Christ Our Light helps keep the light, heat for those in need

By Jennika Baines
Sun Associate Editor

As the song goes, when cheeks are nice and rosy it’s comfy and cozy that everyone wants to be.

Of course, “cozy” comes at a cost.

That’s why a parish in Pulaski is providing small grants to families in need who have fallen behind in their utility payments.

Christ Our Light Parish coordinates a Fuel-Aid program that provides grants with a maximum of $125 toward the amount owed by families in need. A family can get one grant a year and the money is paid directly by the parish to the utility company.

The program, which started in 2005, brings together the generosity of parishioners and the real needs of those living in the area.

“People are very generous and kind-hearted, especially at the holidays,” said Bill Flynn, business manager for the parish. Because food is such a big part of the holidays, charities providing families in need with food baskets seem to get the most attention.

But Flynn said that there are already a number of organizations in the area feeding those in need. The Lions Club distributes food at Thanksgiving and Christmas, the Episcopal church has a free Thanksgiving dinner, even Christ Our Light itself has a food pantry that provides to those who need it. So organizing an extra holiday drive to provide even more food didn’t seem necessary.

“In a sense what we were doing was bringing coals to Newcastle,” Flynn said. “Why try to duplicate what other organizations are already doing?”

Instead, the parish focuses on raising donations for the Fuel-Aid fund around the holidays. He said the funds raised are able to help between 10 and 20 families in a year.

While nowhere in the Syracuse Diocese really dodges the snowball when it comes to bad winter weather, Pulaski is certainly among the hardest hit.

According to the Northeast Regional Climate Center, Pulaski can see an average snowfall of 34 inches in December, nearly 50 inches in January, and another 34.5 inches in February. Average temperatures in these months hover in the 20s. Even in a modest home this can lead to astronomical utility bills.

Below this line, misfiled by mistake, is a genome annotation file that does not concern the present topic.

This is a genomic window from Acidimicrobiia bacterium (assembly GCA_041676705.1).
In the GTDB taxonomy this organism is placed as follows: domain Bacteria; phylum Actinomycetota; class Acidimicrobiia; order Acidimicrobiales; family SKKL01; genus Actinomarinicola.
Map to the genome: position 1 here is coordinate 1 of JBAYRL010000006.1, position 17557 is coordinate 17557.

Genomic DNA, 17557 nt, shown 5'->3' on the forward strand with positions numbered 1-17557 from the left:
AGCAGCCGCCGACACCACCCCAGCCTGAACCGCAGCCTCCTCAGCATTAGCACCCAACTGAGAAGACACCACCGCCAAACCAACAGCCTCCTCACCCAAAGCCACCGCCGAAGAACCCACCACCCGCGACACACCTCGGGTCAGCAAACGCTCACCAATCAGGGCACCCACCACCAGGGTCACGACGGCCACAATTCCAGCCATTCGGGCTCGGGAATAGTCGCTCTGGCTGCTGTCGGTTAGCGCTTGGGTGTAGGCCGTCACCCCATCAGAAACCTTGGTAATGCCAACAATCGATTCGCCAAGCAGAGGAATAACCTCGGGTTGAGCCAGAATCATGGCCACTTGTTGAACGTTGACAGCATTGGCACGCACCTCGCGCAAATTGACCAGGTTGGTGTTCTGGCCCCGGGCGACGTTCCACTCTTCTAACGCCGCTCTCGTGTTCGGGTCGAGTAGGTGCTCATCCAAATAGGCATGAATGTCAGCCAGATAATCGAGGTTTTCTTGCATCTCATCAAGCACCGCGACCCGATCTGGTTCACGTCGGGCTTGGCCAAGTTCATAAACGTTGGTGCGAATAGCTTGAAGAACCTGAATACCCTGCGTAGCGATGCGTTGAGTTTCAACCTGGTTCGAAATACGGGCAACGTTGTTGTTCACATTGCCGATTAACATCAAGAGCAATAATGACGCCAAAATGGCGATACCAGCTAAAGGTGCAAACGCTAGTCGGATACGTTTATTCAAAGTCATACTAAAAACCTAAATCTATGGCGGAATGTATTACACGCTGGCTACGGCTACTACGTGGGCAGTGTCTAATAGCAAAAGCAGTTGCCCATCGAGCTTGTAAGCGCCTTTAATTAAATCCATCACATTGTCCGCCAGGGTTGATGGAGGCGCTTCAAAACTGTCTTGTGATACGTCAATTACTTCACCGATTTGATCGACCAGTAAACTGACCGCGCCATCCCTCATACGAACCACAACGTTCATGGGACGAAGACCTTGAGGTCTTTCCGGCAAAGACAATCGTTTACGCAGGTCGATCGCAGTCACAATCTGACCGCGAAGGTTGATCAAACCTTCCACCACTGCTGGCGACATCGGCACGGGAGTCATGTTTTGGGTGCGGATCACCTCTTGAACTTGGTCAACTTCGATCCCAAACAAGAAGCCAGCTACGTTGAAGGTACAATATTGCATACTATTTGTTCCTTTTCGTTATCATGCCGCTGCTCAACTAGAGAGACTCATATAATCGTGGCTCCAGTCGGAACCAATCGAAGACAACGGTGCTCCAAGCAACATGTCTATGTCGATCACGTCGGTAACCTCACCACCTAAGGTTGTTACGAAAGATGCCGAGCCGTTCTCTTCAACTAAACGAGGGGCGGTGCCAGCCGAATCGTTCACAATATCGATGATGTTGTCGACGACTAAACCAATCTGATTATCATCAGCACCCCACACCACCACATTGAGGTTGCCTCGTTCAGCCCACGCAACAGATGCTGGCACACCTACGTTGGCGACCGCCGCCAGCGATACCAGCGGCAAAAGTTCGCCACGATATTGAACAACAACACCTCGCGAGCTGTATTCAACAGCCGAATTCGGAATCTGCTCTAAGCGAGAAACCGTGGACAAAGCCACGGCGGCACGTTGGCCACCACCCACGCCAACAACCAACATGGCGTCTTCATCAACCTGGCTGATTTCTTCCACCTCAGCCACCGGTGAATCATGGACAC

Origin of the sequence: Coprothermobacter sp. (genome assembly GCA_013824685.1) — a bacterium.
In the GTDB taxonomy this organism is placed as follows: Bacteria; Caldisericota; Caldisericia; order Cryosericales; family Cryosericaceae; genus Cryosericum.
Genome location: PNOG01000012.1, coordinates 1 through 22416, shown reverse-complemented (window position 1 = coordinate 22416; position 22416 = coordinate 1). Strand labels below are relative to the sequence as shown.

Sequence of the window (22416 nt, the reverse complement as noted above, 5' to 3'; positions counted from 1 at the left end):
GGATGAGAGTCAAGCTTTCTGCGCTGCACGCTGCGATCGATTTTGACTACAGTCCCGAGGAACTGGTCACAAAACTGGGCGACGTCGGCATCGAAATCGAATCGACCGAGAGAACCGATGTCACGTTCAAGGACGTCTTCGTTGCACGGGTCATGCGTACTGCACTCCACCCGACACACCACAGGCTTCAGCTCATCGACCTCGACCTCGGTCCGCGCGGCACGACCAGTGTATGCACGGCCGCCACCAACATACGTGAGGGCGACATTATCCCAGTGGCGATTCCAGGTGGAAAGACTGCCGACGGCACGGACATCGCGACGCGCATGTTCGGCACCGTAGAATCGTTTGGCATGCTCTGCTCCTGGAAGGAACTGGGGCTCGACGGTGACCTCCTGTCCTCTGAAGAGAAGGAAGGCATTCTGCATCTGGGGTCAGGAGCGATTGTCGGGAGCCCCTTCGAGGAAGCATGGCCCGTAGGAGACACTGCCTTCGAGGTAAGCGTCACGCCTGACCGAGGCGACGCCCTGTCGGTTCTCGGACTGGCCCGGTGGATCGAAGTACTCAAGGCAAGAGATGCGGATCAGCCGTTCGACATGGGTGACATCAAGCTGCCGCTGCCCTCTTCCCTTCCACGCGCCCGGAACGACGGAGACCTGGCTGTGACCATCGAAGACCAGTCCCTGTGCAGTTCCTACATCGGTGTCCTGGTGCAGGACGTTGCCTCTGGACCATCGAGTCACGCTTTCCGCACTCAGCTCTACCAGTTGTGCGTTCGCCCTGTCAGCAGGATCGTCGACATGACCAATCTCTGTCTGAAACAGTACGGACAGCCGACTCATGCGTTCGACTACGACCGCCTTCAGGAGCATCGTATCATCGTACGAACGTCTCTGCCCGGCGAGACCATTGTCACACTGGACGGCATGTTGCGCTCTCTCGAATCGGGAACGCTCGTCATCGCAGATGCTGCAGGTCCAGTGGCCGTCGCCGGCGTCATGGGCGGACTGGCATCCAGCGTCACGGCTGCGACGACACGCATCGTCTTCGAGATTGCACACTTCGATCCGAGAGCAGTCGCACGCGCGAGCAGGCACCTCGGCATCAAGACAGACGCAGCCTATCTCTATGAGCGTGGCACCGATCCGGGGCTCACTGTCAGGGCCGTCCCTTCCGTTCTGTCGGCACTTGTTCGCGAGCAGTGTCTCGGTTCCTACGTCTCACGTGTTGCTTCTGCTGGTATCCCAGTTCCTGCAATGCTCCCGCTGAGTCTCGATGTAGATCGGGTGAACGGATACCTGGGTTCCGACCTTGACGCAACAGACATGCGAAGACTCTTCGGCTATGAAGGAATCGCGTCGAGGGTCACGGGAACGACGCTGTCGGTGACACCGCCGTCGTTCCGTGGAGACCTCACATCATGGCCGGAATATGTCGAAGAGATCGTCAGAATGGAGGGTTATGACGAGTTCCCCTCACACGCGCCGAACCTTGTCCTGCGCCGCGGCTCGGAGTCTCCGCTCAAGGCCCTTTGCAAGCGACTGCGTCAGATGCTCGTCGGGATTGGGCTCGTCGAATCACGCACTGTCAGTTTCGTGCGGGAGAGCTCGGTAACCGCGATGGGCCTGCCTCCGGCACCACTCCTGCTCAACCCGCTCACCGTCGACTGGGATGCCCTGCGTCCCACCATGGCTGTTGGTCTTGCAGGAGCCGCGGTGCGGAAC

Patrick Stella, a spokesman for National Grid, said the number of people who are 60 days or more in arrears in their utility bills has risen to between 10 and 15 percent in the last two years alone.

“Numbers are going up in the past two years just as a factor of the economy,” Stella said. “That’s a standard trend with all utilities across the state.”

While raising funds for the Fuel-Aid program is a focus of the church around the holidays, the grant is made available to families in need throughout the year.

“We do it all year long because a lot of these bills don’t build up and become unmanageable until April or May,” Flynn said. Within a few months, families who are barely scraping by are facing bills that are only getting bigger. “They may pay at these bills for a few months but it doesn’t become a debilitating need until let’s say June or July.”

Flynn said the Fuel-Aid grants are used not only for National Grid, but also Suburban Propane bills. He will also purchase propane tanks for $25 for families who use them to cook with.

While the families the church helps don’t need to be parishioners or even Catholic, they do have to live within the Sandy Creek, Lacona, Altmar-Parish-Williamstown and Pulaski  school districts.

But Flynn said that word has spread about the program and he said he’s recently received a very nice contribution from a couple in Fulton for the program.

To donate toward the Fuel-Aid program, make checks payable to Christ Our Light Church, 23 Niagara St., Pulaski N.Y. 13142 and write “Fuel-Aid” on the memo line.

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